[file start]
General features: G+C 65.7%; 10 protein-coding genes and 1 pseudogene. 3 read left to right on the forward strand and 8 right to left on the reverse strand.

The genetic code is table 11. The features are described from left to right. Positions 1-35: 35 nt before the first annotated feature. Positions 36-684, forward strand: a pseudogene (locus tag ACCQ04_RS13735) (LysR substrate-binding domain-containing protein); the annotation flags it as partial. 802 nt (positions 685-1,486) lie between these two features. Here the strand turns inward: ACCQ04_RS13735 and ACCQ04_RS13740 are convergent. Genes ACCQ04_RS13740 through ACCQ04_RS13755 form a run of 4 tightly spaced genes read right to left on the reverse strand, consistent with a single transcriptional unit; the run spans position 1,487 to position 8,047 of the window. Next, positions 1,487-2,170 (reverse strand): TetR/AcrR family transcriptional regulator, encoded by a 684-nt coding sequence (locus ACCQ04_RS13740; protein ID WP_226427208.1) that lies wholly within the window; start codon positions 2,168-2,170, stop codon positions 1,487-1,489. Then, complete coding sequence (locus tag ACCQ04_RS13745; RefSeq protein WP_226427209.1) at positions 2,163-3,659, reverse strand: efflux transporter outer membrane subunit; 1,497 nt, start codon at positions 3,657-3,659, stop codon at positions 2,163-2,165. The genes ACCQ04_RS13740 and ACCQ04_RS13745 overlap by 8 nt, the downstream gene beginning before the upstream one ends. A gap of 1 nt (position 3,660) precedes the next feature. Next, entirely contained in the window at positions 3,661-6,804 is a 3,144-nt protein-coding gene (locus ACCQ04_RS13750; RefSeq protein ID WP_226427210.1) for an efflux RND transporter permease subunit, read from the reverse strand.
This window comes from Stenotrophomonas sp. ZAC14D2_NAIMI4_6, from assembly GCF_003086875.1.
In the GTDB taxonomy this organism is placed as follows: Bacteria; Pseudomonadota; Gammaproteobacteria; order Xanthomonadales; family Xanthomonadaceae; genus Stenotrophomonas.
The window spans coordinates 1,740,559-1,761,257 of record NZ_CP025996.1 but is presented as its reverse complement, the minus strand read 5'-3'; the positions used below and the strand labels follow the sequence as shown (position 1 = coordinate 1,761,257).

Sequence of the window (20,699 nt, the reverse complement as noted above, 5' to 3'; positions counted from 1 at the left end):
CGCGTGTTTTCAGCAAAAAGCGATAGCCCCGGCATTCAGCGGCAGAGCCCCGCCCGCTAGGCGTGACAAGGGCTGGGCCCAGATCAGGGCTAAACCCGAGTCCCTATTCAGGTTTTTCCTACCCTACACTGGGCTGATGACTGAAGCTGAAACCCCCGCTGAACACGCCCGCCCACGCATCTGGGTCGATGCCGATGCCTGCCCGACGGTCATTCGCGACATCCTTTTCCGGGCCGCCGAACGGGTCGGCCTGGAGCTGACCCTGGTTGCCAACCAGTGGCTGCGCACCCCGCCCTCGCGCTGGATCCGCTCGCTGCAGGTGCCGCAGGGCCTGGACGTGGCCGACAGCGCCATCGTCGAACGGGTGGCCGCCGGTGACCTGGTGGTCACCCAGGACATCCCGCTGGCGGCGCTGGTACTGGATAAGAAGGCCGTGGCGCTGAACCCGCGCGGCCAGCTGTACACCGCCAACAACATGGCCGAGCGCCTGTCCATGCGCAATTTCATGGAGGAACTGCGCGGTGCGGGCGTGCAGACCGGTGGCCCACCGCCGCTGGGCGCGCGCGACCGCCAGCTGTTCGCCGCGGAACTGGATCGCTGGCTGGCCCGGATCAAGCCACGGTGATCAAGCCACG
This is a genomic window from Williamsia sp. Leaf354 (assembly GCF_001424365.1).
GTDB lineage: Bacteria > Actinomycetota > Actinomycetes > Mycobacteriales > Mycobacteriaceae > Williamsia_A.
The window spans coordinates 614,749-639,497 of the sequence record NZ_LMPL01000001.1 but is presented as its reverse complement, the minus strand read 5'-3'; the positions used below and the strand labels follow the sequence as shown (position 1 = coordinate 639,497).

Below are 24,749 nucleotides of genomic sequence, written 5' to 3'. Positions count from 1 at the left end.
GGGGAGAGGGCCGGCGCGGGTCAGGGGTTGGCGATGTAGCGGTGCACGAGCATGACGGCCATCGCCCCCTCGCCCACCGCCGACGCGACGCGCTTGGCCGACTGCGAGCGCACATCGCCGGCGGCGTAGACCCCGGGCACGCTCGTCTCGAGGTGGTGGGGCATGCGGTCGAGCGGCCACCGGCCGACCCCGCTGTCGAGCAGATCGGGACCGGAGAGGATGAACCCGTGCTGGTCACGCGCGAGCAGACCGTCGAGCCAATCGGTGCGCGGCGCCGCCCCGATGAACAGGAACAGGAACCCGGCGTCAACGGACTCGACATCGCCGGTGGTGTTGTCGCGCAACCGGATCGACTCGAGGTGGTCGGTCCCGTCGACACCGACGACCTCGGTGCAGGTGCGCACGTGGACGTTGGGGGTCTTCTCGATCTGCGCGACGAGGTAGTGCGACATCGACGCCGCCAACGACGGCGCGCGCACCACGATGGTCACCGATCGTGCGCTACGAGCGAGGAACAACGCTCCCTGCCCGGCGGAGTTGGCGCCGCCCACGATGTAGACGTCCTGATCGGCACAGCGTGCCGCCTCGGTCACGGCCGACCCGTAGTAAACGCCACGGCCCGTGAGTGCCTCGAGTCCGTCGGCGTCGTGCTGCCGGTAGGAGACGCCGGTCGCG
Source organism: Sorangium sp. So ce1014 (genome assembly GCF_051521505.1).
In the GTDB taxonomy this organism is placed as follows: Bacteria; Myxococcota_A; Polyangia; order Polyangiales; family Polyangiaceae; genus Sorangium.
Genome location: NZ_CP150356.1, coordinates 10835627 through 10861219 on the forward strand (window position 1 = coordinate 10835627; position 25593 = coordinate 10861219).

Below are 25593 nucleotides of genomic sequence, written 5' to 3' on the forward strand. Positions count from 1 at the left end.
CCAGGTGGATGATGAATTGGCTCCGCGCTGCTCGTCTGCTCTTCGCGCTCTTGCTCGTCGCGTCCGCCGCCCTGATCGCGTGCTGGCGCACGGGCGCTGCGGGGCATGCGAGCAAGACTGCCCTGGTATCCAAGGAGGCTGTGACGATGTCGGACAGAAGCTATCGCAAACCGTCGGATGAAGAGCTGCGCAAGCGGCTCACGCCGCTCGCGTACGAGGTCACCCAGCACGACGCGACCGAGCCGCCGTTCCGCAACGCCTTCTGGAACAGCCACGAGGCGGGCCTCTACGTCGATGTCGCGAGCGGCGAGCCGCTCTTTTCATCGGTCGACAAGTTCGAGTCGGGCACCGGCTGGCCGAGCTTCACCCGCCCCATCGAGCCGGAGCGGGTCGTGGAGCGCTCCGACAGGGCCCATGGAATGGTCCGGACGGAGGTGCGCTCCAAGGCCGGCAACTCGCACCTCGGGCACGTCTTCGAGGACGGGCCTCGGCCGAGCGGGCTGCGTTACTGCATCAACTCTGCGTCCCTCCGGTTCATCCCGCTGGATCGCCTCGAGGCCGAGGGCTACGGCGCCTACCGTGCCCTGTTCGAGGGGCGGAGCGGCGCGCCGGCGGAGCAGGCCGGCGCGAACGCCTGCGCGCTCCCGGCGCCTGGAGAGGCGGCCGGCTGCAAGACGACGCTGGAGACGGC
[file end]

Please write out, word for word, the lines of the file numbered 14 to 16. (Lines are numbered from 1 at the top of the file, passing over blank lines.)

In the GTDB taxonomy this organism is placed as follows: Bacteria; Myxococcota_A; Polyangia; order Polyangiales; family Polyangiaceae; genus Sorangium.
Genome location: NZ_CP150356.1, coordinates 10835627 through 10861219 on the forward strand (window position 1 = coordinate 10835627; position 25593 = coordinate 10861219).

Below are 25593 nucleotides of genomic sequence, written 5' to 3' on the forward strand. Positions count from 1 at the left end.